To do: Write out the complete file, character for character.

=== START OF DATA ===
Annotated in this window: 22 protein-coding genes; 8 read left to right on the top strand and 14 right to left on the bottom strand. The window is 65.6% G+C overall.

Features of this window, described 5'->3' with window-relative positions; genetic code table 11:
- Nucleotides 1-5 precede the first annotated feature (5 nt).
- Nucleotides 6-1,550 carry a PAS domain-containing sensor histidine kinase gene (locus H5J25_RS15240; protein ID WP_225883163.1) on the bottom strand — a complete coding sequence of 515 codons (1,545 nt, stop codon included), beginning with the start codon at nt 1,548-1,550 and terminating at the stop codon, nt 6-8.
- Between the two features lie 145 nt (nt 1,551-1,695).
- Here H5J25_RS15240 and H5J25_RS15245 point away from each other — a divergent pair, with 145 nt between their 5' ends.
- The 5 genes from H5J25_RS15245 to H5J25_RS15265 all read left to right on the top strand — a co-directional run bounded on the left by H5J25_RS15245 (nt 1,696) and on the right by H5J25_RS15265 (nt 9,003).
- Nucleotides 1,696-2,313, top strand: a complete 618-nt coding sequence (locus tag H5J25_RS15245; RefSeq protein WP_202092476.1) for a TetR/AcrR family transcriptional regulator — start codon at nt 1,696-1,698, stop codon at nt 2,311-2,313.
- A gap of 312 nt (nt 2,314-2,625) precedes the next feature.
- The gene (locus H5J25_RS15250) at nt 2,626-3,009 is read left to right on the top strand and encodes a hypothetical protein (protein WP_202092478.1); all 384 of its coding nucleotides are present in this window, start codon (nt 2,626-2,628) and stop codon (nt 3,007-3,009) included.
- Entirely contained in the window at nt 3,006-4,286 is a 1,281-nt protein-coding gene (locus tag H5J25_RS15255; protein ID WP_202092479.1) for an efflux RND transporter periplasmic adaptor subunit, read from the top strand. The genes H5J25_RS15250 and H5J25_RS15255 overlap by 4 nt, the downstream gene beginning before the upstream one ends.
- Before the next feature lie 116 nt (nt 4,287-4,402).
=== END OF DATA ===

Annotated in this window: 22 protein-coding genes; 8 read left to right on the top strand and 14 right to left on the bottom strand. The window is 65.6% G+C overall.

Features of this window, described 5'->3' with window-relative positions; genetic code table 11:
- Nucleotides 1-5 precede the first annotated feature (5 nt).
- Nucleotides 6-1,550 carry a PAS domain-containing sensor histidine kinase gene (locus H5J25_RS15240; protein ID WP_225883163.1) on the bottom strand — a complete coding sequence of 515 codons (1,545 nt, stop codon included), beginning with the start codon at nt 1,548-1,550 and terminating at the stop codon, nt 6-8.
- Between the two features lie 145 nt (nt 1,551-1,695).
- Here H5J25_RS15240 and H5J25_RS15245 point away from each other — a divergent pair, with 145 nt between their 5' ends.
- The 5 genes from H5J25_RS15245 to H5J25_RS15265 all read left to right on the top strand — a co-directional run bounded on the left by H5J25_RS15245 (nt 1,696) and on the right by H5J25_RS15265 (nt 9,003).
- Nucleotides 1,696-2,313, top strand: a complete 618-nt coding sequence (locus tag H5J25_RS15245; RefSeq protein WP_202092476.1) for a TetR/AcrR family transcriptional regulator — start codon at nt 1,696-1,698, stop codon at nt 2,311-2,313.
- A gap of 312 nt (nt 2,314-2,625) precedes the next feature.
- The gene (locus H5J25_RS15250) at nt 2,626-3,009 is read left to right on the top strand and encodes a hypothetical protein (protein WP_202092478.1); all 384 of its coding nucleotides are present in this window, start codon (nt 2,626-2,628) and stop codon (nt 3,007-3,009) included.
- Entirely contained in the window at nt 3,006-4,286 is a 1,281-nt protein-coding gene (locus tag H5J25_RS15255; protein ID WP_202092479.1) for an efflux RND transporter periplasmic adaptor subunit, read from the top strand. The genes H5J25_RS15250 and H5J25_RS15255 overlap by 4 nt, the downstream gene beginning before the upstream one ends.
- Before the next feature lie 116 nt (nt 4,287-4,402).